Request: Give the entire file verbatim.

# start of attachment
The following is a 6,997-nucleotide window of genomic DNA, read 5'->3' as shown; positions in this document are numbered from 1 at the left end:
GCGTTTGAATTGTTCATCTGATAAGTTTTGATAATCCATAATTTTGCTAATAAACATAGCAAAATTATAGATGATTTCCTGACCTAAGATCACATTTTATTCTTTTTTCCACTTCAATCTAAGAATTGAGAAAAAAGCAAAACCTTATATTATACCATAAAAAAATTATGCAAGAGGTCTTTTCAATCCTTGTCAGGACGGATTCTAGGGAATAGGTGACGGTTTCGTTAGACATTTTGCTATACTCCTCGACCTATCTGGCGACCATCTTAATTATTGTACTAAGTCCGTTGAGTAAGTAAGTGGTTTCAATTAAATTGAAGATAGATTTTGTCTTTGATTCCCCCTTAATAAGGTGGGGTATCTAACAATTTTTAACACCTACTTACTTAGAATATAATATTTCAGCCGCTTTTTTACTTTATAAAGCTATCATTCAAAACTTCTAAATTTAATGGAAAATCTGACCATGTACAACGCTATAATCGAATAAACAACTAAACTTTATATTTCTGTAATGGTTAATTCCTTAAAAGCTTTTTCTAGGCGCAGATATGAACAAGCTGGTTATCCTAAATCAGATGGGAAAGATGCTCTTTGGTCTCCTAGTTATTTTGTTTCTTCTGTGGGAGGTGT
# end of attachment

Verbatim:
The following is a 6,997-nucleotide window of genomic DNA, read 5'->3' as shown; positions in this document are numbered from 1 at the left end:
GCGTTTGAATTGTTCATCTGATAAGTTTTGATAATCCATAATTTTGCTAATAAACATAGCAAAATTATAGATGATTTCCTGACCTAAGATCACATTTTATTCTTTTTTCCACTTCAATCTAAGAATTGAGAAAAAAGCAAAACCTTATATTATACCATAAAAAAATTATGCAAGAGGTCTTTTCAATCCTTGTCAGGACGGATTCTAGGGAATAGGTGACGGTTTCGTTAGACATTTTGCTATACTCCTCGACCTATCTGGCGACCATCTTAATTATTGTACTAAGTCCGTTGAGTAAGTAAGTGGTTTCAATTAAATTGAAGATAGATTTTGTCTTTGATTCCCCCTTAATAAGGTGGGGTATCTAACAATTTTTAACACCTACTTACTTAGAATATAATATTTCAGCCGCTTTTTTACTTTATAAAGCTATCATTCAAAACTTCTAAATTTAATGGAAAATCTGACCATGTACAACGCTATAATCGAATAAACAACTAAACTTTATATTTCTGTAATGGTTAATTCCTTAAAAGCTTTTTCTAGGCGCAGATATGAACAAGCTGGTTATCCTAAATCAGATGGGAAAGATGCTCTTTGGTCTCCTAGTTATTTTGTTTCTTCTGTGGGAGGTGT